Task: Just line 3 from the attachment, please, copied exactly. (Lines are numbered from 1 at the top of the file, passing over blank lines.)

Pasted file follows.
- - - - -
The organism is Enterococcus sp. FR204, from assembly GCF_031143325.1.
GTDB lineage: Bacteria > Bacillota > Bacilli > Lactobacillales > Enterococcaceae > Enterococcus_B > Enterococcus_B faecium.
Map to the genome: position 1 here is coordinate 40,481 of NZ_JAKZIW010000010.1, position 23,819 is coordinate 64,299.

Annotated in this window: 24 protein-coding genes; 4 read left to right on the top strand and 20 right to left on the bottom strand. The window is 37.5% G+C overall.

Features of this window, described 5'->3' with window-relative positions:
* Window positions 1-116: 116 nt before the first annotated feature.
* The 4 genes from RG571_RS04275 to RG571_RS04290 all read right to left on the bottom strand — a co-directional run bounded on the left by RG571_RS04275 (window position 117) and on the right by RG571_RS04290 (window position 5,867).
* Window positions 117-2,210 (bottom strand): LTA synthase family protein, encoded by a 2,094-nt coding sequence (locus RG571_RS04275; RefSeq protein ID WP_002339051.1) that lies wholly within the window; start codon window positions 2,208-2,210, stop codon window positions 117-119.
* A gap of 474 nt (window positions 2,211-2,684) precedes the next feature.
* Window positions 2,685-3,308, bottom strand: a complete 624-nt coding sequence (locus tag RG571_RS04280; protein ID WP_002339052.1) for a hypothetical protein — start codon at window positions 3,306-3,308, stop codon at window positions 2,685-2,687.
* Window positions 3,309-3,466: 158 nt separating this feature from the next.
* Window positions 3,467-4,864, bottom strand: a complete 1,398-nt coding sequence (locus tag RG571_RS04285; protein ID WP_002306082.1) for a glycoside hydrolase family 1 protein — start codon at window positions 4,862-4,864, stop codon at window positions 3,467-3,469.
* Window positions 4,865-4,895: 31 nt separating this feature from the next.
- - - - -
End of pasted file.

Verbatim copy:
Map to the genome: position 1 here is coordinate 40,481 of NZ_JAKZIW010000010.1, position 23,819 is coordinate 64,299.